How embarrassing for CSC
There is some appallingly bad information on the internet about ITSM. But you don't expect to see it in an article from a TechWeb magazine and you don't expect to see it from CSC. This is awful.
It is an article in Network Computing online magazine, entitled The IT Governance Cheat Sheet by a global VP & CTO of technology consulting for Global Business Services at CSC.
This is so bad I'm at a loss where to start. It is one long Crap Factoid.
The authors should read COBIT 5 and/or ISO38500 (which isn't even mentioned in an article entitled "IT Governance"; it is the ISO standard for Corporate Governance of IT), and learn what "governance" means. Everything the article called "governance" is actually management. That would be why we call it ITSM not ITSG.
Check out the cheat sheet in the article.
- COBIT 5 has been out for near a year now, and ITIL 2011 superceded ITIL v3 in... guess when.
- How can the cheat sheet talk about "related standards" and not mention ISO20000? That's the standard for ITSM.
- Where on earth did they get "ITALM"? I've never heard of it, and I can't find it on Google. Nor TBM and only passing references to "ITFM". I suspect these are CSC-speak; they certainly aren't "standard processes" that I can find.
- Frameworks in this area of busines and value alignment are M_o_V (stablemate of ITIL), OBASHI and BiSL, which are not mentioned either.
- Other frameworks not mentioned are eSCM (a service management framework for service providers like CSC), ISO15504 for process improvement (since the article mentioned CMMI) ...
- The inclusion of Web Services machine protocols in this context is just... odd. Web Services are not services in the service management sense. Web Services are executed by machine. They may be one component (CI) of a business service that allows the execution of a transaction. WS-xxx protocols have nothing to do with ITSM.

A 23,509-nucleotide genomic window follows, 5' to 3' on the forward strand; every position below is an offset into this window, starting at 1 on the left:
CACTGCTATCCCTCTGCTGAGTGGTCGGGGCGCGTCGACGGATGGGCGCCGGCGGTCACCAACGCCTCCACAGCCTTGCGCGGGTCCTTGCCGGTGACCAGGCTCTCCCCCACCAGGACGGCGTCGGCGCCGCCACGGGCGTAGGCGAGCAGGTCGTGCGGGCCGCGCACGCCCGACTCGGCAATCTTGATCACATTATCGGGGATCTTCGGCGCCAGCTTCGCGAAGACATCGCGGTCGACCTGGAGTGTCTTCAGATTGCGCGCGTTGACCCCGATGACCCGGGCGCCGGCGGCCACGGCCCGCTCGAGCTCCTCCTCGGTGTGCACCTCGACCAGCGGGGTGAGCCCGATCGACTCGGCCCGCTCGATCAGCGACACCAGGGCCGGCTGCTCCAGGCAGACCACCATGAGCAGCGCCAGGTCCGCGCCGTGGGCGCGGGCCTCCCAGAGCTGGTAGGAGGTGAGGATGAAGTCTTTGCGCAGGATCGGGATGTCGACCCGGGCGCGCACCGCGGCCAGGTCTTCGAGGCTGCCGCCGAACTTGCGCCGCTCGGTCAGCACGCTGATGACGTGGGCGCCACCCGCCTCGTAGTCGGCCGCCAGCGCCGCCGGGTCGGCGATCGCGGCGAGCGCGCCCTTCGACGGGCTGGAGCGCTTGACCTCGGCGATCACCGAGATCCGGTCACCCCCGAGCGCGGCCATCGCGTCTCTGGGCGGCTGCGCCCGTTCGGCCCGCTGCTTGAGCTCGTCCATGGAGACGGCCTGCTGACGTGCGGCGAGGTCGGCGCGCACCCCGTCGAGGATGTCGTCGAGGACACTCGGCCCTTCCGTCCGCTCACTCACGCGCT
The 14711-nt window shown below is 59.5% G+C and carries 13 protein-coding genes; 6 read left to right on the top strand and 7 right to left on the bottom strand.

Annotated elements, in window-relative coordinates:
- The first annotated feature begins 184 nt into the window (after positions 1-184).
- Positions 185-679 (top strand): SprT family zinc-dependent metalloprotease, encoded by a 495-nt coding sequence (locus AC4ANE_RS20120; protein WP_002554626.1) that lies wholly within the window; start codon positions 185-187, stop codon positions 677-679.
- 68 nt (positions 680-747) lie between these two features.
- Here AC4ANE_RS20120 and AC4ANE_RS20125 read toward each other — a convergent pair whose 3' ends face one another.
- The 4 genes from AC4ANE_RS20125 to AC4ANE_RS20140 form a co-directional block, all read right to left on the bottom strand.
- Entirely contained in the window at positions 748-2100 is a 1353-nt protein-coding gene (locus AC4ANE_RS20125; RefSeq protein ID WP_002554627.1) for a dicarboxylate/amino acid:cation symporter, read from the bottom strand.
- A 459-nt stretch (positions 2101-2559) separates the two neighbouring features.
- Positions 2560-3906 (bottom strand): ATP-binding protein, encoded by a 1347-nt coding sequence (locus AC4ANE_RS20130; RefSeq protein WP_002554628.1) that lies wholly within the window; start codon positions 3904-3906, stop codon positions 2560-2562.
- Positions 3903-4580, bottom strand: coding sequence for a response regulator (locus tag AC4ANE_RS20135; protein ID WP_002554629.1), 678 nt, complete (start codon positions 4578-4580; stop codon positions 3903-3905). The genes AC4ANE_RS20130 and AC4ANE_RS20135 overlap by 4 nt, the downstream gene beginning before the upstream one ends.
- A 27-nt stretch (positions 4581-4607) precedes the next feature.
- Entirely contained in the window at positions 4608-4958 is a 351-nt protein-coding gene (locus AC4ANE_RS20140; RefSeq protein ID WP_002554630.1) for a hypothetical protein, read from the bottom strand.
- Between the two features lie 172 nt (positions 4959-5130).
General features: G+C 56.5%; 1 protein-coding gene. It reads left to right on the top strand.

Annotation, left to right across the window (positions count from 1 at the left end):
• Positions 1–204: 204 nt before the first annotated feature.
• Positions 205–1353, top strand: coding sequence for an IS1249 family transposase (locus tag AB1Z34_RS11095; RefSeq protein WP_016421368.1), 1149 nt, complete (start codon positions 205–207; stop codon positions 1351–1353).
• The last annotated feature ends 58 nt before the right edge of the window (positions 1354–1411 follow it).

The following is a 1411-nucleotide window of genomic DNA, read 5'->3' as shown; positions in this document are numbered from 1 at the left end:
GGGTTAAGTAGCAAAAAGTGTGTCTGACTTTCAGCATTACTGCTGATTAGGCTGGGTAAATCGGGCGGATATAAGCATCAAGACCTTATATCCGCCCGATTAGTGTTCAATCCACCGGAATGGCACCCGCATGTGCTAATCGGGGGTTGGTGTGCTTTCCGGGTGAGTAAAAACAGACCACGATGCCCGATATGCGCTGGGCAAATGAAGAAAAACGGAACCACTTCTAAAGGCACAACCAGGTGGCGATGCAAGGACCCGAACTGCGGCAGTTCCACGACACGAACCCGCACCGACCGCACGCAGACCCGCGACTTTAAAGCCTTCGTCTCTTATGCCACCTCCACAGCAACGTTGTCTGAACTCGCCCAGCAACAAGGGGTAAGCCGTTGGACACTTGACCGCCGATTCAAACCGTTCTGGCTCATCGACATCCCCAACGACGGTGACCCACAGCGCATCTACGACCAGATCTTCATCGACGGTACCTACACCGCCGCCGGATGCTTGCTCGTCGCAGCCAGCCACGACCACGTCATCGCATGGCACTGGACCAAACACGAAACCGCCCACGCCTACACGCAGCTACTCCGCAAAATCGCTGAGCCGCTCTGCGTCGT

Then there's the article itself. I have no problem with the theme of the article:
As IT gradually gets drawn into a broad XaaS (everything as a service) transformation, service management becomes a mutual need for enterprises and their suppliers. A culture of reciprocal accountability must prevail, as it does in other industries.
Then it asks "Why doesn't an IT failure launch a predefined remediation process?". Well it does, at least in large sophisticated organisations like CSC. But reading around the question reveals that it is not about a "remediation" process: it is referring to an investigation by a regulatory body.
The article goes onto say
While the academic list of related artifacts can be daunting (what's below is just a sample) there are plenty of resources to help in preparing a highly customized and targeted subset that can serve as the materially significant list of critical ITSM tracks for a given business agenda.
The examples it cites as resources? The defunct website ITSM Watch (last new post March 2011), and Pink Elephant training.
The article recommends
I've seen plenty of theories on how many of the 26 ITIL processes and related artifacts are must-haves. Obviously, there is no universal answer. I recommend beginning with a manageable list of 10 to 15 carefully chosen subsets of these processes for large companies with cloud and in-house services. Smaller companies, or those with a simple IT infrastructure, could use fewer... ITSM is a mix of optional best practices and enforceable policies
What? You can improve a subset of the processes, but you are gonna have all of them like it or not, in one form or another. They're not options, they're a description of reality. It's like saying you can choose which laws of physics you will have.
I cringed when I read this, and I don't even work at CSC.